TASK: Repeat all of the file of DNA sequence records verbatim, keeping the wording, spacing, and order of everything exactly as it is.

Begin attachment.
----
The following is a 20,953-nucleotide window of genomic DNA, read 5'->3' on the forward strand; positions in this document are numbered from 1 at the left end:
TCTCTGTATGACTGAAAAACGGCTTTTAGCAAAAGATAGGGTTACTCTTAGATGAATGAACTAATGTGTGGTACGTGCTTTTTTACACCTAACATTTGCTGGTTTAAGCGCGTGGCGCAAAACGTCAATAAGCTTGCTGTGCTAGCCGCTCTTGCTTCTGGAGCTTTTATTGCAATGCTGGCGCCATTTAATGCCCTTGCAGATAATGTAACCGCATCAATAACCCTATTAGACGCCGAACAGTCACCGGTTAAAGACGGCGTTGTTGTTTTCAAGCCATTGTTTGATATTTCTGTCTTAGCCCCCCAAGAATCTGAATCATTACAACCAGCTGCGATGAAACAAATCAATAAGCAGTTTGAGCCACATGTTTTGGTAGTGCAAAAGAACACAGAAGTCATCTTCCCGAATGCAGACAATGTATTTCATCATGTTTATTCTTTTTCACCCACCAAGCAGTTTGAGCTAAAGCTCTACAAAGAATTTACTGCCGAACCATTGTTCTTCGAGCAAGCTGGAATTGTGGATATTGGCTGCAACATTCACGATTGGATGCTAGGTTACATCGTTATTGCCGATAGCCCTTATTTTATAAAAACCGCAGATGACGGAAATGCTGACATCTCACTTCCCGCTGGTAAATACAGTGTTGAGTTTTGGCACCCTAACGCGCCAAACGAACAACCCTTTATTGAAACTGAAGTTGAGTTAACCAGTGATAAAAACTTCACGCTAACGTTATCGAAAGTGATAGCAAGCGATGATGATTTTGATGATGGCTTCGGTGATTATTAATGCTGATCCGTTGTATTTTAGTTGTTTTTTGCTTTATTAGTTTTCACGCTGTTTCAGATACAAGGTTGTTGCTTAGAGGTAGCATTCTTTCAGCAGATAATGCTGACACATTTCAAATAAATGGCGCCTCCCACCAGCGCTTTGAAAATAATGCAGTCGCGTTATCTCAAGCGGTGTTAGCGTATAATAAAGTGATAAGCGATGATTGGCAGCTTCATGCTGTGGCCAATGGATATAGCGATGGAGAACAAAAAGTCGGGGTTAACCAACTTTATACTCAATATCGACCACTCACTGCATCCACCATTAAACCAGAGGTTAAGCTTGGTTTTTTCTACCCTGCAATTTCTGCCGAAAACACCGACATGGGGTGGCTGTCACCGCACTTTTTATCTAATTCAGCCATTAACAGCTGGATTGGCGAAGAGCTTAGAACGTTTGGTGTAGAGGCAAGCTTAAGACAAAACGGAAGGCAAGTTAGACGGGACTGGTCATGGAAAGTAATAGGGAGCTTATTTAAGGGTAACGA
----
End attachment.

The following is a 20,953-nucleotide window of genomic DNA, read 5'->3' on the forward strand; positions in this document are numbered from 1 at the left end:
TCTCTGTATGACTGAAAAACGGCTTTTAGCAAAAGATAGGGTTACTCTTAGATGAATGAACTAATGTGTGGTACGTGCTTTTTTACACCTAACATTTGCTGGTTTAAGCGCGTGGCGCAAAACGTCAATAAGCTTGCTGTGCTAGCCGCTCTTGCTTCTGGAGCTTTTATTGCAATGCTGGCGCCATTTAATGCCCTTGCAGATAATGTAACCGCATCAATAACCCTATTAGACGCCGAACAGTCACCGGTTAAAGACGGCGTTGTTGTTTTCAAGCCATTGTTTGATATTTCTGTCTTAGCCCCCCAAGAATCTGAATCATTACAACCAGCTGCGATGAAACAAATCAATAAGCAGTTTGAGCCACATGTTTTGGTAGTGCAAAAGAACACAGAAGTCATCTTCCCGAATGCAGACAATGTATTTCATCATGTTTATTCTTTTTCACCCACCAAGCAGTTTGAGCTAAAGCTCTACAAAGAATTTACTGCCGAACCATTGTTCTTCGAGCAAGCTGGAATTGTGGATATTGGCTGCAACATTCACGATTGGATGCTAGGTTACATCGTTATTGCCGATAGCCCTTATTTTATAAAAACCGCAGATGACGGAAATGCTGACATCTCACTTCCCGCTGGTAAATACAGTGTTGAGTTTTGGCACCCTAACGCGCCAAACGAACAACCCTTTATTGAAACTGAAGTTGAGTTAACCAGTGATAAAAACTTCACGCTAACGTTATCGAAAGTGATAGCAAGCGATGATGATTTTGATGATGGCTTCGGTGATTATTAATGCTGATCCGTTGTATTTTAGTTGTTTTTTGCTTTATTAGTTTTCACGCTGTTTCAGATACAAGGTTGTTGCTTAGAGGTAGCATTCTTTCAGCAGATAATGCTGACACATTTCAAATAAATGGCGCCTCCCACCAGCGCTTTGAAAATAATGCAGTCGCGTTATCTCAAGCGGTGTTAGCGTATAATAAAGTGATAAGCGATGATTGGCAGCTTCATGCTGTGGCCAATGGATATAGCGATGGAGAACAAAAAGTCGGGGTTAACCAACTTTATACTCAATATCGACCACTCACTGCATCCACCATTAAACCAGAGGTTAAGCTTGGTTTTTTCTACCCTGCAATTTCTGCCGAAAACACCGACATGGGGTGGCTGTCACCGCACTTTTTATCTAATTCAGCCATTAACAGCTGGATTGGCGAAGAGCTTAGAACGTTTGGTGTAGAGGCAAGCTTAAGACAAAACGGAAGGCAAGTTAGACGGGACTGGTCATGGAAAGTAATAGGGAGCTTATTTAAGGGTAACGA